Skip to content

Do You Want to Be a Nurse Educator?

There is a considerable shortage of nurses in the United States, and experts predict that it will only continue to grow. Several factors are causing the shortage: the aging of the Baby Boomer generation, the retirement of older nurses and the lack of nurse educators.

According to the 2014-2015 report from the American Association of Colleges of Nursing (AACN)

  • Nursing schools in the United States turned away more 70,000 qualified applicants for baccalaureate and graduate nursing programs in 2014. One of the main reasons for these rejections was a lack of nurse educators.
  • As of October 2014, there were 1,236 faculty vacancies in 714 nursing schools in the country that offer baccalaureate and/or graduate degree programs.
  • The average age of nursing faculty with MSNs in nursing education is about 55 years, so many nursing faculty will retire within the next decade.

What Types of Roles Can Nurses with an MSN in Nursing Education Fill?

If you complete an MSN in nursing education program, you can serve in a variety of capacities within academic settings. You can serve as part-time faculty and continue working in the clinical arena, or as full-time faculty. You may also qualify for positions such as associate dean, clinical nurse educator, professor, staff development officer or a continuing education specialist. Nurse educators can work in a variety of settings, including colleges and universities, nursing schools, public health agencies, hospitals and research facilities.

What Do Nurse Educators Do?

Teaching is already an integral aspect of nursing, so for some, becoming an educator can be a natural transition. These nurses are essential to three important aspects of healthcare: bolstering the nursing workforce, implementing evidence-based practices, and improving patient outcomes. Nurse educators, broadly speaking, serve as role models by directing instruction and collaboration. On a day-to-day basis, nurse educators teach; develop, evaluate and revise curriculum; counsel students; write and publish research; and collaborate with other academics.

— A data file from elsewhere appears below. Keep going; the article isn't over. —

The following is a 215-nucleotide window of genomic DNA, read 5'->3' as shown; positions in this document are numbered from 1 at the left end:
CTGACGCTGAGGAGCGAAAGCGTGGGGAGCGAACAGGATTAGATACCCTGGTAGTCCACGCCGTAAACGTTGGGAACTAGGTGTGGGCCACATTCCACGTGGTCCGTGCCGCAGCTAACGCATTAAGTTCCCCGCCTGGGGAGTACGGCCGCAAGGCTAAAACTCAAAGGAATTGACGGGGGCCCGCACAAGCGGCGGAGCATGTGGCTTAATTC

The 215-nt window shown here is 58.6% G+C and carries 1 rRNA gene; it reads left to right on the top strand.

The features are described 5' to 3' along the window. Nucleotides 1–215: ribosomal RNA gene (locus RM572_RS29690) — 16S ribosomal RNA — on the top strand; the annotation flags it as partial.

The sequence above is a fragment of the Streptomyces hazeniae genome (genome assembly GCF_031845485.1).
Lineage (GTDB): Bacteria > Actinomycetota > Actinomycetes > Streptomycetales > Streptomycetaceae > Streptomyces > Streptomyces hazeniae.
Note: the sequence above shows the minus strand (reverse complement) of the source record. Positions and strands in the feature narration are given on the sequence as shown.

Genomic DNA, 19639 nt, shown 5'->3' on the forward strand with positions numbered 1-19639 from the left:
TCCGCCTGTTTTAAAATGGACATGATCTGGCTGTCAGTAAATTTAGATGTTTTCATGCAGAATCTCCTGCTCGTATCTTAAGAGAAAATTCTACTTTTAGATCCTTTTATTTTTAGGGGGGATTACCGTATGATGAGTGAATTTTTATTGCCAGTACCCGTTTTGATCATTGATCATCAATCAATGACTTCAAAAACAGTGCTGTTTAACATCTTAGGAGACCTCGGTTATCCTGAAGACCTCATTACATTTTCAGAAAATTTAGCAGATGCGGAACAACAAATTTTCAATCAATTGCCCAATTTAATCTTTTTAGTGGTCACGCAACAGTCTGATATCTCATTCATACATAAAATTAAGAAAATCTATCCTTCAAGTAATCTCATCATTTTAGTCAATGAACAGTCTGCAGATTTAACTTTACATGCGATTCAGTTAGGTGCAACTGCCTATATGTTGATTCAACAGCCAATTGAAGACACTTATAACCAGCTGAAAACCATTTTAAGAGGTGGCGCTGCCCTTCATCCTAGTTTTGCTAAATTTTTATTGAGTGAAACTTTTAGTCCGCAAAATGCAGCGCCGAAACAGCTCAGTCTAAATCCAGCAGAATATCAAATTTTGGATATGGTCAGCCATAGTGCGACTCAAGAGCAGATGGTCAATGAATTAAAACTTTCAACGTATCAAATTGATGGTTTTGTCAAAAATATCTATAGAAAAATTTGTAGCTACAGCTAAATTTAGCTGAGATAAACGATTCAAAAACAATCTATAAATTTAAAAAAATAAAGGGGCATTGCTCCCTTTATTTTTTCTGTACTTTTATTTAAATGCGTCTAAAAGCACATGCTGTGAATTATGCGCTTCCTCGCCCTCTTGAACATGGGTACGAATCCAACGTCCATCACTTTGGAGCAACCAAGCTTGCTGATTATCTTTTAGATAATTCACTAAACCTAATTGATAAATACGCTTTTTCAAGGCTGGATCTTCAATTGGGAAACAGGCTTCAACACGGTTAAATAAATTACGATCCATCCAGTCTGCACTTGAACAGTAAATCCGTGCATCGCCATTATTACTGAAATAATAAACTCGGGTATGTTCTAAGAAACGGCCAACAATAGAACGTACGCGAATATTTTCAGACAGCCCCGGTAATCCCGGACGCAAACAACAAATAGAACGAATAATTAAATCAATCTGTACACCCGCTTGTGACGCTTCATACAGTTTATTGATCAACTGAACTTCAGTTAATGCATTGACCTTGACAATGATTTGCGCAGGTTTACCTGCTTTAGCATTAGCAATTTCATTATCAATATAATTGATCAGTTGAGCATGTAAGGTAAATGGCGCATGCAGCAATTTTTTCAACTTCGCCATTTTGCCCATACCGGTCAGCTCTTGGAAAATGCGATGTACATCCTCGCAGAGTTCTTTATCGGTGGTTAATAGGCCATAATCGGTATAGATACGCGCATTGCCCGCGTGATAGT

Why Become a Nurse Educator?

Those who have completed MSN programs in nursing education give several reasons for becoming nurse educators. They commonly enjoy

  • Leading students into clinical practice.
  • Motivating student progress.
  • Working close to research.
  • Collaborating with other health professionals.
  • Serving as role models.
  • Changing the future of nursing.

How to Become a Nurse Educator

If you seek a career as a nurse educator, obtaining an MSN in Nursing Education will prepare you well to work in a variety of settings. Students must find programs that best meet their needs. An online RN to MSN bridge program works well for many nurses, especially those who want to continue working while pursuing their degree. AN RN to MSN program is faster and less expensive than earning the BSN and MSN degrees separately.

There is a critical need for nurse faculty and educators. Those who have chosen this profession claim that there is no more rewarding experience than watching their students cross the stage to receive their diplomas. In addition, these nurse educators know that they play an important role in shaping nurses of the future.

Learn more about the UT Arlington online MSN in Nursing Education program.


American Association of Colleges of Nursing. "Nursing faculty shortage,"

National Council of State Boards of Nursing. "Nursing faculty qualifications and roles,"

Have a question or concern about this article? Please contact us.

Get Started Now
Talk with an Enrollment Specialist
All fields required.
Call Us
By submitting this form, I am providing my digital signature agreeing that University of Texas at Arlington (UTA) may email me or contact me regarding educational services by telephone and/or text message utilizing automated technology at the telephone number(s) provided above. I understand this consent is not a condition to attend UTA or to purchase any other goods or services.
Apply Now Financial Aid
© 2018 The University of Texas at Arlington Academic Partnerships